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  1. Blog
  2. Career Development
  3. September 7, 2020

What Does a Customer Success Manager Do?

Three women on their roles in customer success

Customer success rep working with a customer
Image courtesy of Blake Wisz

This article is part of InHerSight's What Do You Do? series. This series explores the working lives of women by job title. Readers can get a glimpse of what it's like to work as an account executive, software developer, restaurant manager, and more.

What does a customer success manager do?

A customer success manager fosters and maintains the relationship between a business and its customers. They do things like answer questions about products and services, troubleshoot problems, review results, and work with customers to find new ways to use the business’s products and services.

Customer success professionals work across all industries, in B2B and B2C environments, and at all levels of business, from entry level to the c-suite. But the job can be broad and varied, and what a CSM does at one company will be different than what a CSM does at another. To give you a better understanding of what the job looks like, we spoke to three women at different points in their careers, with different backgrounds who work in customer success.

Amanda Szymanski

Customer success manager at InHerSight, in customer success since 2019

What’s your background and how did you end up in this role? 

I have a B.S. in psychology and worked in research for three years, two of those years in neuroscience research, and one in clinical trials. I realized working in research—at least in the roles I worked in—wasn’t the right career fit for me, and I wanted something more dynamic, creative, and fast-paced.

What do you do for the business as a customer success manager?

I track and maintain the health of our partners, with the aim of providing exceptional customer service and performance. After sales has demoed our platform and offerings and a new partner has joined us, I onboard them to our platform and take over the majority of the relationship from there. This involves delivering on anything that was agreed to or purchased in the sales process, providing support and feedback, and communicating feedback received from the customer to the InHerSight team.

What does a typical workday look like for you?

After walking the dogs with my partner and making some iced coffee to cool from the North Carolina heat, I log on around 8:30 a.m. and check Slack for any updates or messages from my team members, check my emails for any questions or correspondence from our customers, and check my schedule for the day to see what kind of meetings I have. 

If I have a mostly open day, I will work on plans and strategies for our customers based on individual needs, create email campaigns for our audience to build awareness of roles our customers are hiring for, or other email campaigns containing insights on women and work based on research myself and the editorial team have conducted.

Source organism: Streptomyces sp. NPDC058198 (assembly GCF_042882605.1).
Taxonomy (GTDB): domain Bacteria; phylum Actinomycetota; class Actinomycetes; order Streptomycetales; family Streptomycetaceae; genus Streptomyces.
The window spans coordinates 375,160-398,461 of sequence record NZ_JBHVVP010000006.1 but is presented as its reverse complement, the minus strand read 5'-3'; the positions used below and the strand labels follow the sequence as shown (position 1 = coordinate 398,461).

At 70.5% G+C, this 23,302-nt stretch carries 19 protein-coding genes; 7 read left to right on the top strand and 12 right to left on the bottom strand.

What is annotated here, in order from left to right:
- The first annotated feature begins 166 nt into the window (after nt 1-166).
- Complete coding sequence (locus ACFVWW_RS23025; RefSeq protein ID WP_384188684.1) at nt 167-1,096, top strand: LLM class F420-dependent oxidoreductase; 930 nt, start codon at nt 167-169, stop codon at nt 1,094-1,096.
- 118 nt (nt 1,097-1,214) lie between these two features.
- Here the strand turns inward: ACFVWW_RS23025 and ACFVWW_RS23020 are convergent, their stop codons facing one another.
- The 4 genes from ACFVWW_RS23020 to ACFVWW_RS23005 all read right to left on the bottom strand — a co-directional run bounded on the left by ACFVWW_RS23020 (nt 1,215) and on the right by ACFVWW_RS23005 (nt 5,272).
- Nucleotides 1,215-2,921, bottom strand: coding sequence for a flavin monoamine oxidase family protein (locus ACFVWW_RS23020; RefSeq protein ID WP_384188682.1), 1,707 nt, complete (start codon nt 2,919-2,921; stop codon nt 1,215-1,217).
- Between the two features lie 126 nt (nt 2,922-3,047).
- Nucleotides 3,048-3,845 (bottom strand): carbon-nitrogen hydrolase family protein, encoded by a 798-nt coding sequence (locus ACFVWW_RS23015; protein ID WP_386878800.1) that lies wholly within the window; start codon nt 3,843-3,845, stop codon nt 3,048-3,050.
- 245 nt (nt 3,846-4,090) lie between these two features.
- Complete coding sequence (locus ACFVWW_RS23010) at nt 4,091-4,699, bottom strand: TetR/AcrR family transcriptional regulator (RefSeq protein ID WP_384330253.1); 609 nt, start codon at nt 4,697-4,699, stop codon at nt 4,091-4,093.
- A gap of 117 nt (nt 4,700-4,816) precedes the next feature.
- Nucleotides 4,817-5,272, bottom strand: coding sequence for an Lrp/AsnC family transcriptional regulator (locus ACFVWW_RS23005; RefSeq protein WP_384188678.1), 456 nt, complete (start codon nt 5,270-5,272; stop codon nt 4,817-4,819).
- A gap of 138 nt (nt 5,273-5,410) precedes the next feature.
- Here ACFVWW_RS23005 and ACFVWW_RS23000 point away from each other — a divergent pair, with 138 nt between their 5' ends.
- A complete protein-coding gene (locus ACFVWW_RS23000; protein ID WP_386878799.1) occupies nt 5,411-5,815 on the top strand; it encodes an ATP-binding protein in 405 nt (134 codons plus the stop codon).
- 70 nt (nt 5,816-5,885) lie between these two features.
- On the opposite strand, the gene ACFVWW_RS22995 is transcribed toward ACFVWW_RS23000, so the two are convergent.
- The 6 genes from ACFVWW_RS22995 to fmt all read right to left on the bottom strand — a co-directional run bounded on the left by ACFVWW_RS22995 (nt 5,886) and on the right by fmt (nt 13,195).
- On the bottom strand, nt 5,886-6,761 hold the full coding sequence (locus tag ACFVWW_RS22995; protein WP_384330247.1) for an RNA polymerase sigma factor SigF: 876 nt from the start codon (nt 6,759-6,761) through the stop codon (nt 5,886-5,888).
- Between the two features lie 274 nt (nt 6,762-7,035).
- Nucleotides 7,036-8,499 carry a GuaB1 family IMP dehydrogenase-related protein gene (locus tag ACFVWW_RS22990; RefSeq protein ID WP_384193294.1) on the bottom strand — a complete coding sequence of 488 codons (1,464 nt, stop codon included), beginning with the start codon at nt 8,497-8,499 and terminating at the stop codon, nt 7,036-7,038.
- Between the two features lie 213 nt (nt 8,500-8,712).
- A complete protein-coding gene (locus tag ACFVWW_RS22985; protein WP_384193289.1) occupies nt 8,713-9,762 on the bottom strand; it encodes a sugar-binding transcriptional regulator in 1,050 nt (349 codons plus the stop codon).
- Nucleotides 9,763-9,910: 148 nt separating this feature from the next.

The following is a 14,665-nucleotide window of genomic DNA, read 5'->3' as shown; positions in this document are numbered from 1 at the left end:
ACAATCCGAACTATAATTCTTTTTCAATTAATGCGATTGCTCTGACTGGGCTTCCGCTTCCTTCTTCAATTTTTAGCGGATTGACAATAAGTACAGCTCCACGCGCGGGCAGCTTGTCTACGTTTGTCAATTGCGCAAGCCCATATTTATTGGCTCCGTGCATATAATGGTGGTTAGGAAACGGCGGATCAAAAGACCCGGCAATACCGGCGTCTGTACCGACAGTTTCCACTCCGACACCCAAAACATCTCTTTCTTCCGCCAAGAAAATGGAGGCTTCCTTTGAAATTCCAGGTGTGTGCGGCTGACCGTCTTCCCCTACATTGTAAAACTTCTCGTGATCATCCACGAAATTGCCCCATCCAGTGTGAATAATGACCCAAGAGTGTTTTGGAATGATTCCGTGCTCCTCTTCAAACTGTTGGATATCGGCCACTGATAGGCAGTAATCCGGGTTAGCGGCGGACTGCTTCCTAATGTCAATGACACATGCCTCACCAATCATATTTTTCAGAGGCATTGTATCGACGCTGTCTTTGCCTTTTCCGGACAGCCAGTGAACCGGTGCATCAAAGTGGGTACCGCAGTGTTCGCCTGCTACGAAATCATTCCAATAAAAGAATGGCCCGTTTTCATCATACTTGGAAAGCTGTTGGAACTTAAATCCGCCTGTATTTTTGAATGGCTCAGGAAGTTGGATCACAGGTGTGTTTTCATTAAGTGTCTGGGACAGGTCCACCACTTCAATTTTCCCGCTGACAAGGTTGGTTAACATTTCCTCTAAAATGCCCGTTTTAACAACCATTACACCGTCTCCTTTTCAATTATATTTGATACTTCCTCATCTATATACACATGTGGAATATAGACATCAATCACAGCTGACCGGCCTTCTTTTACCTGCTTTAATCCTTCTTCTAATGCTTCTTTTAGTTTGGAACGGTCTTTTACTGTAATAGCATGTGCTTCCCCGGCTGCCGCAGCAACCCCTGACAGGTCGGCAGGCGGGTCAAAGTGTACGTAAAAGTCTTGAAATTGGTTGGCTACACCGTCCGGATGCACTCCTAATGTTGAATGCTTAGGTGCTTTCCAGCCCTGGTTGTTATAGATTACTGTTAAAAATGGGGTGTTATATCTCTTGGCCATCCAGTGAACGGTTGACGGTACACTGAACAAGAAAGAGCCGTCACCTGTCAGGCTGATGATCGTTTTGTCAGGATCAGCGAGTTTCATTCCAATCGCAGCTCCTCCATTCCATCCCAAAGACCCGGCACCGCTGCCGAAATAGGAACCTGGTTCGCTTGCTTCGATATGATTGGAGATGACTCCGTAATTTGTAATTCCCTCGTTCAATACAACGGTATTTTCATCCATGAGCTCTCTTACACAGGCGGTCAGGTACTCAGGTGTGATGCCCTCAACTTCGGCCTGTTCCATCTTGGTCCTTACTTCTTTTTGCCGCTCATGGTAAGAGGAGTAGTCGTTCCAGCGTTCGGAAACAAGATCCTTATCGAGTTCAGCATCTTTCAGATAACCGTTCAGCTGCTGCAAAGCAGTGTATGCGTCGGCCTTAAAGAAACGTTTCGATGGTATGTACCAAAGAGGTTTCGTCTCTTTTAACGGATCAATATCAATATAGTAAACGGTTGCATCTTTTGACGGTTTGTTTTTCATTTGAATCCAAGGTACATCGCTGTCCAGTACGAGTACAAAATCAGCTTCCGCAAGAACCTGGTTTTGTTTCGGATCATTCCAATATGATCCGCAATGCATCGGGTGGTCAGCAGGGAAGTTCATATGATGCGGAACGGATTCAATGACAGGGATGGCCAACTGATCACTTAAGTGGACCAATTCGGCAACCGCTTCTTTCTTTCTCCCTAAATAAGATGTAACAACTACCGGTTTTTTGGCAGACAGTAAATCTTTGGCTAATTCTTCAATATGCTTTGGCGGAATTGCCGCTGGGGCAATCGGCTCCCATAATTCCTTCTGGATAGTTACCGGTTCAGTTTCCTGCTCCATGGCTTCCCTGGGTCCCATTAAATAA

I have fairly regular meetings, between three and six a week, ranging from internal sales and editorial meetings to external onboarding calls and monthly/quarterly performance reviews.

Internal meetings provide me with critical information I need to continue serving our partners. They allow me to hear any pain points sales has learned about from prospective clients and are great opportunities to brainstorm with my colleagues on how we can solve those problems. The meetings with our editorial team are additional brainstorming sessions to ideate topics we want to research in order to serve our partners. We discuss current trends happening in society, ranging from child care during COVID to onboarding while remotely, as well as persistent topics such as reducing implicit bias at work, the importance of employee resources groups, etc.

External calls will typically be new customer onboarding, monthly check-ins, and monthly, quarterly, or annual performance reviews. I also will conduct voice-of-customer calls to research new services or offerings we can provide our partners. These help inform how we should structure or build a new offering to ensure it accurately addresses the most important pain points or requests we hear from our partners.

What are the three most important parts of your job?

Onboarding new partners, tracking the health and performance of our partners, and communicating and collaborating with sales to ensure we all have a thorough understanding of what each partner needs from us, both now and in the future.

What skills do you need to be a customer success manager?

What’s the toughest part of being a customer success manager? 

Sometimes things are out of your hands or control, and it can be hard to accept that even when you do your best, sometimes client partnerships don’t work out, and there’s nothing that you could have done differently to change the outcome. When a partnership doesn’t work out, it can definitely feel like a personal failing, which certainly isn’t true, but it can be hard to view it as any other way when in that moment.

What do you like about your job?